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Best tip for a great Fatherís DayÖ


I donít think a day goes by when I donít think of my father. Iím 47 years old and he died 21 years ago when I was 26. He was a good man, but a workaholic. He was never around, but we enjoyed a charmed life. I was an angry kid and none of my teenaged misbehavior seemed to bring him closer, as I had secretly wished.


It wasnít until he took ill, seriously ill, that we really got to know each other, that we had a place in each otherís daily life. After his near death and many operations, I was trained as his nurse to drain his wounds and freshen his bandages. It was far too gross for mom. I appreciated the job though. I was finally close to my dad.


Taking care of him during his demise seemed to lesson the pain of his absence from my younger life. I enjoyed his company and attention and through a sad circumstance I was getting my fill. My attitude to life lightened over those three years of caring for him.


Now Iím a dad, but not a workaholic. Both were conscious decisions. I work from my home and have always enjoyed my meals with my family. One child, a son, and we share a close relationship. I am available for him and to a great extent this is taken for granted. Goal met. My son only has to concentrate on school, work and friends.


Fatherís Day is coming. I still have the pencil holder made from a decorated tin can sitting on my desk Ė this from a son who seemingly takes me for granted. Each year it is something else and each year I couldnít care less. You see, the gift I enjoy, day in and day out, is the pleasure of my sonís company and knowing he is secure with our relationship and my place in his life.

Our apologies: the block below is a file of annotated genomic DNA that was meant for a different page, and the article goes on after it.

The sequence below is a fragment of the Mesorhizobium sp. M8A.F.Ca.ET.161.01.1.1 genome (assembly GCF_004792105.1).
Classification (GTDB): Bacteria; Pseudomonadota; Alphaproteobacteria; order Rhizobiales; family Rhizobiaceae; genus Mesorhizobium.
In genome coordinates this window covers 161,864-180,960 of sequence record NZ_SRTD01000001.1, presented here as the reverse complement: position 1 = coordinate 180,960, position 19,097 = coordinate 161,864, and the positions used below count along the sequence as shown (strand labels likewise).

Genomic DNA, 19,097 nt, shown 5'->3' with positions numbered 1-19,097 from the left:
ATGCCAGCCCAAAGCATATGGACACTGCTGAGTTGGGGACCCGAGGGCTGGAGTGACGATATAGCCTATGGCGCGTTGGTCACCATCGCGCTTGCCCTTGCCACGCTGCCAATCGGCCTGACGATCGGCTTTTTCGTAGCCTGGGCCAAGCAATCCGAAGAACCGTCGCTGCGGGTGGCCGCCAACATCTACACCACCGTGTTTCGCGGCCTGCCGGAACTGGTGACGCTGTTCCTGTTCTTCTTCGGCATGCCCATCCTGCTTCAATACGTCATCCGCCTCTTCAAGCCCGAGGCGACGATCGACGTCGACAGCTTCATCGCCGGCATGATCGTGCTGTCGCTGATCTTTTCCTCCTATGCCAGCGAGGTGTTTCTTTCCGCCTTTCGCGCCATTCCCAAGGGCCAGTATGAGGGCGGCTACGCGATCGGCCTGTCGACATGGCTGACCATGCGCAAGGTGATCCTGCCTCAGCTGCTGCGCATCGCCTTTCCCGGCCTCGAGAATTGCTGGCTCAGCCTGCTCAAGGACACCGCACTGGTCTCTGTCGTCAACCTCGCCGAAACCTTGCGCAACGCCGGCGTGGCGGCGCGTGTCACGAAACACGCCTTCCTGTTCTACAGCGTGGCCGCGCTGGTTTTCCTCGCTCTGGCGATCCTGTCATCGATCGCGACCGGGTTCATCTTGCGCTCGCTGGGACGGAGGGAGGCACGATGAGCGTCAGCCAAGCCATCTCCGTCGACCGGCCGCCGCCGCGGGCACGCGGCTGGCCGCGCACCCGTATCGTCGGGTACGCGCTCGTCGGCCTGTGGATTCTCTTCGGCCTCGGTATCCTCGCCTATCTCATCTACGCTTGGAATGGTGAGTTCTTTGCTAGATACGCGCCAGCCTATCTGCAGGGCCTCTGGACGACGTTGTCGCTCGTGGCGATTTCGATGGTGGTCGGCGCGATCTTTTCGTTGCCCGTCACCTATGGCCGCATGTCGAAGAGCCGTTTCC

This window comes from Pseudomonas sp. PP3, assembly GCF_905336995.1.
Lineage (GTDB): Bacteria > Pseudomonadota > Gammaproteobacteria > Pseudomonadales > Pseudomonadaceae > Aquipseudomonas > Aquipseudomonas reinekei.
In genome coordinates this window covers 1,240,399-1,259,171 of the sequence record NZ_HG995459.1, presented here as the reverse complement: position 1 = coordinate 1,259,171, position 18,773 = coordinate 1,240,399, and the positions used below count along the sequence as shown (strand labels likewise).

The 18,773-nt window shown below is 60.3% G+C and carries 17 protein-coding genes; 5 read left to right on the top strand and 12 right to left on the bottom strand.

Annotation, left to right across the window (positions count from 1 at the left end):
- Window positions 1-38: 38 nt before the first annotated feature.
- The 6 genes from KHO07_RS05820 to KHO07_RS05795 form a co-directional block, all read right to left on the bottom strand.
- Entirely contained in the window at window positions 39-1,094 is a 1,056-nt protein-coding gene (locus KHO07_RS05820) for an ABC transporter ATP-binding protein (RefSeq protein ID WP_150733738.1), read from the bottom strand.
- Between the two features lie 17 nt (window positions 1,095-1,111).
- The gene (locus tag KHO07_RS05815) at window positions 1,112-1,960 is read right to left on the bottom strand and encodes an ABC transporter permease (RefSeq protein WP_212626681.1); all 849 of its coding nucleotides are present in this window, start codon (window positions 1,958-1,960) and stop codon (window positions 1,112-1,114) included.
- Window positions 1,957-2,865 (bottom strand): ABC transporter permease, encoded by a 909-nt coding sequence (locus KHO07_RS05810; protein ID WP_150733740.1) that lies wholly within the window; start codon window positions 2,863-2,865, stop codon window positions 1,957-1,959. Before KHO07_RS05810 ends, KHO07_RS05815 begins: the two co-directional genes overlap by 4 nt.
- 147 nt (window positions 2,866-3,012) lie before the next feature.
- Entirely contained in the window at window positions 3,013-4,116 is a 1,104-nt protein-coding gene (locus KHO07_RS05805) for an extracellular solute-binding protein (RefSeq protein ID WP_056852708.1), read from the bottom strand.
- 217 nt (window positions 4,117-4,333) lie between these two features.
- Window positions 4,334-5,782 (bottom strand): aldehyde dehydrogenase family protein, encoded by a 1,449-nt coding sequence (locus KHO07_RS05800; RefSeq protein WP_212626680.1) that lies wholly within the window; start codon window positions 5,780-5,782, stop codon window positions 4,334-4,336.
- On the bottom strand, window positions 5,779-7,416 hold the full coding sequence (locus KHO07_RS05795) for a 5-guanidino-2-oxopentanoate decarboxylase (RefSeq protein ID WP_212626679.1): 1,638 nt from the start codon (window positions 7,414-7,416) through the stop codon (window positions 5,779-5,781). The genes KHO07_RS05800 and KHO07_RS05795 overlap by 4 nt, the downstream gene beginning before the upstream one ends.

At heart, all men know dads are important. We just have to remember to act that way for our kids. The rest will take care of itself.


Want a great Fatherís Day? Tell your dad you love him and give your kid a hug today Ė before Fatherís Day actually arrives.


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Gary Direnfeld, MSW, RSW



(905) 628-4847


Gary Direnfeld is a child-behaviour expert, a social worker, and the author of Raising Kids Without Raising Cane. Gary not only helps people get along or feel better about themselves, but also enjoys an extensive career in public speaking. He provides insight on issues ranging from child behaviour management and development; to family life; to socially responsible business development. Courts in Ontario, Canada consider Gary an expert on matters pertaining to child development, custody and access, family/marital therapy and social work.


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For information on Direnfeld's book, Raising Kids Without Raising Cane, click here.


Are you the parent of new teen driver?  Check out this teen safe driving program: www.ipromiseprogram.com


20 Suter Crescent, Dundas, ON, Canada L9H 6R5  Tel: (905) 628-4847  Email: gary@yoursocialworker.com